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II.   The Trial Commences

What Happens At Trial?

The trial of a person charged with a felony is held in district court before a judge and jury of twelve (12) people, randomly selected, who will determine whether the accused is guilty. Misdemeanor cases are tried in metropolitan or magistrate court before either a judge, (bench trial), or a judge and a jury of six (6) people. The verdict is based on testimony of witnesses and evidence presented according to New Mexico law.

Trials follow certain procedure. Some of the events that you should be aware of are as follows:

  • OPENING STATEMENTS: In their opening statements the district attorney and the defense attorney outline the evidence expected to be presented. Opening statements are not evidence, but are only explanations by the attorneys of what each side expects the evidence to prove. A defense attorney may give an opening statement immediately after that of the district attorney or at the close of the State's case. Likewise, a defense attorney may elect to give no opening statement at all.

  • STATE'S CASE: The district attorney on behalf of the state will present evidence against the defendant. This begins with the State attorney's direct examination of the witness. Next, the defense attorney may cross examine the witness. Upon completion, the district attorney may again question the witness. This is called redirect examination.

  • DEFENDANT'S CASE: After presentation of evidence for the State has been completed, the defense attorney may present witnesses for his/her side. This is the usual procedure. However, since the burden to prove the defendant committed the alleged offense is on the State, the defense need not present any evidence if they choose, and the defendant is not required to testify on his/her behalf.

  • JURY INSTRUCTIONS: Jury instructions precede closing arguments. At this time, the judge will inform the jury of the issues to be decided and the rules of law that apply to the case.

  • CLOSING ARGUMENTS: At the conclusion of all of the evidence, closing arguments will be presented. Closing arguments are not evidence, but are only summaries by both sides of the evidence presented during trial from their respective viewpoints. The State goes first, followed by the defense attorney. The State is then allowed a rebuttal argument.

  • JURY DELIBERATIONS: After receiving instructions and hearing closing arguments, the jury considers the evidence and decides whether the defendant is guilty.

  • JURY VERDICT: Jury deliberations are concluded when a unanimous verdict has been reached. When this is done, the jury returns to the courtroom and the jury verdict is announced. If the jury is unable to arrive at a unanimous verdict, the judge will declare a mistrial. This means that a new trial will probably be scheduled at a later date.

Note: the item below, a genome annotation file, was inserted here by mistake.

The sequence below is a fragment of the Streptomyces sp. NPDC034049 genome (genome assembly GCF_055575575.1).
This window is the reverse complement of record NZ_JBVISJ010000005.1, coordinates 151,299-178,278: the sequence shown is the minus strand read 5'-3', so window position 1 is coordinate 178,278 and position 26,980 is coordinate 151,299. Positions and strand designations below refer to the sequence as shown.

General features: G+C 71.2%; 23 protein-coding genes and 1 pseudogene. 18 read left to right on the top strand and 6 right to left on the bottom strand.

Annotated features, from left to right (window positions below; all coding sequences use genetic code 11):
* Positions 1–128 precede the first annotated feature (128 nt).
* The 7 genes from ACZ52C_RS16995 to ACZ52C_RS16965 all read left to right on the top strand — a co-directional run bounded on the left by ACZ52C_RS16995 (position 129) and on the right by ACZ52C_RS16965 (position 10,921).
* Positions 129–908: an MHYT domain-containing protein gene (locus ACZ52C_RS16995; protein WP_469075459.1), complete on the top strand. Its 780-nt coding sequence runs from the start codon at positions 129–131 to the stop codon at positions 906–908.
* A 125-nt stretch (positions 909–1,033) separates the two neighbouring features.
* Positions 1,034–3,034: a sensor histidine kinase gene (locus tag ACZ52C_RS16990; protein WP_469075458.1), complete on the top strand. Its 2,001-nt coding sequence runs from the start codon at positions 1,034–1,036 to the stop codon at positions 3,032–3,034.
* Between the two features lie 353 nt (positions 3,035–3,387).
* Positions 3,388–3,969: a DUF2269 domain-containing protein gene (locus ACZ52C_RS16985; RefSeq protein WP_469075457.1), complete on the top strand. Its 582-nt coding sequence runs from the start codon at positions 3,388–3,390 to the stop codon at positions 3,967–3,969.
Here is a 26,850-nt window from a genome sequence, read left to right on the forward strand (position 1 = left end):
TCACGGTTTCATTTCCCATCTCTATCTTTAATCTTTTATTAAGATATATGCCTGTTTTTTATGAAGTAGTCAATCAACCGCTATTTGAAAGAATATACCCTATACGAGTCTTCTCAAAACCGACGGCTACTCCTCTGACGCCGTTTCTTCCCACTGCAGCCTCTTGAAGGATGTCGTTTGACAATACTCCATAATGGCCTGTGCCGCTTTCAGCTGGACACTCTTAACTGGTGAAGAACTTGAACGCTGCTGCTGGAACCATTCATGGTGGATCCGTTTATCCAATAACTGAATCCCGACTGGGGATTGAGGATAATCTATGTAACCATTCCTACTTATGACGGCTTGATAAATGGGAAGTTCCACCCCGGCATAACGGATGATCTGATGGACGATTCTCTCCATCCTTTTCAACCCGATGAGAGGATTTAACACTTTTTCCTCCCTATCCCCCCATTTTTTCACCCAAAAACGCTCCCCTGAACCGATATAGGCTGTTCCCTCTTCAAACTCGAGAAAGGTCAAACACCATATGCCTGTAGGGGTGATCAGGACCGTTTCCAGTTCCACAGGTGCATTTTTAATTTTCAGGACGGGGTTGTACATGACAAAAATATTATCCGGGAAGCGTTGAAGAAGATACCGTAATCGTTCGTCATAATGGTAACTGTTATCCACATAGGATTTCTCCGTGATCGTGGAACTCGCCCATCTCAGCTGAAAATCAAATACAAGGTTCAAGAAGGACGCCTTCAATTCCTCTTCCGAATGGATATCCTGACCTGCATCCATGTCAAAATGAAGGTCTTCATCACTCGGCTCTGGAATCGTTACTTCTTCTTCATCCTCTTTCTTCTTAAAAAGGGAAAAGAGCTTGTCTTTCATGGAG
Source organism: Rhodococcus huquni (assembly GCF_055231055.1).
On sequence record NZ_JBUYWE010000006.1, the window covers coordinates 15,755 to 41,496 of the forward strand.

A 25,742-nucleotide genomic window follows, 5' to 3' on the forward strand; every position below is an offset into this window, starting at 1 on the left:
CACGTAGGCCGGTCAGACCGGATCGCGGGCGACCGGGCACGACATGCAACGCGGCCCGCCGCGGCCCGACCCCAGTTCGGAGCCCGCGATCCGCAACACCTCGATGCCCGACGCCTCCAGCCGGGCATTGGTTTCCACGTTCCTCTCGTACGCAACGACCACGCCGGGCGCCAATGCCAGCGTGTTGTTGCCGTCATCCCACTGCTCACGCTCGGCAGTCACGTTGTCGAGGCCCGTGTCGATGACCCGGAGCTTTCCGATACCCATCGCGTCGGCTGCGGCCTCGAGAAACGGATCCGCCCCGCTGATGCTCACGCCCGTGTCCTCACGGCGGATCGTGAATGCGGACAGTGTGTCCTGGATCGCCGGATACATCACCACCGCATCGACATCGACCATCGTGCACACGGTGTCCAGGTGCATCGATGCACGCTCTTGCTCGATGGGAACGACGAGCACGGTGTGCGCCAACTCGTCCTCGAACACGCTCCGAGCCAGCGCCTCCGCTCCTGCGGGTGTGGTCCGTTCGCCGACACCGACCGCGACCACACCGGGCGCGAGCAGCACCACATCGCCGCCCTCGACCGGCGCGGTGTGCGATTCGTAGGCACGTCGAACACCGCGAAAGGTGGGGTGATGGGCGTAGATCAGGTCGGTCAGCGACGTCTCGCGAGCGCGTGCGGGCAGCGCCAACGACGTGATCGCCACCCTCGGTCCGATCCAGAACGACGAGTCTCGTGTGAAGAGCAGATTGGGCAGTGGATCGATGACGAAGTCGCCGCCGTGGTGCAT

How Do I Testify?

Witnesses naturally feel apprehensive about their first appearance in court because they do not know what to expect. The following suggestions should help you prepare for your court appearance.

  • If you have been served by a subpoena, bring it to court with you. The subpoena will provide information on when and where to appear.

  • If you are going to testify about records, familiarize yourself with them before trial.

  • The trial of a criminal case is a serious matter. While in the courthouse, conduct yourself in a dignified matter.

  • A neat appearance is important.

  • Do not try to memorize what you will say in court, but try to recall just what you observed at the time of the incident.

  • Remember, jury members are ordinary people just like yourself. Don't be embarrassed. Speak frankly and loudly enough for them to hear you.

  • Look at the jurors and speak to them when testifying. A jury considers attitude, facial expressions, and body language when evaluating testimony.

  • DO NOT LOSE YOUR TEMPER. Be courteous.


  • Do not hedge on questions or try to argue with the attorneys.

  • LISTEN CAREFULLY TO THE QUESTIONS. If improper, an attorney will object. Never answer a question you don't understand or give a snap answer without thinking. Have the question repeated if necessary.

  • If you can't answer a question yes or no, you should say so.

  • Directly and simply answer ONLY the question asked. DO NOT volunteer information.

  • If your answer was not correctly stated, correct it immediately.

  • Do not give your opinions or conclusions unless asked.

  • Testify only to the FACTS you observed or know, not what you think about those facts.

  • You will be asked to take an oath to tell the truth. Remember the seriousness of this oath during the entire time you are testifying. If you willfully fail to tell the truth while testifying, you may be subject to penalties for perjury.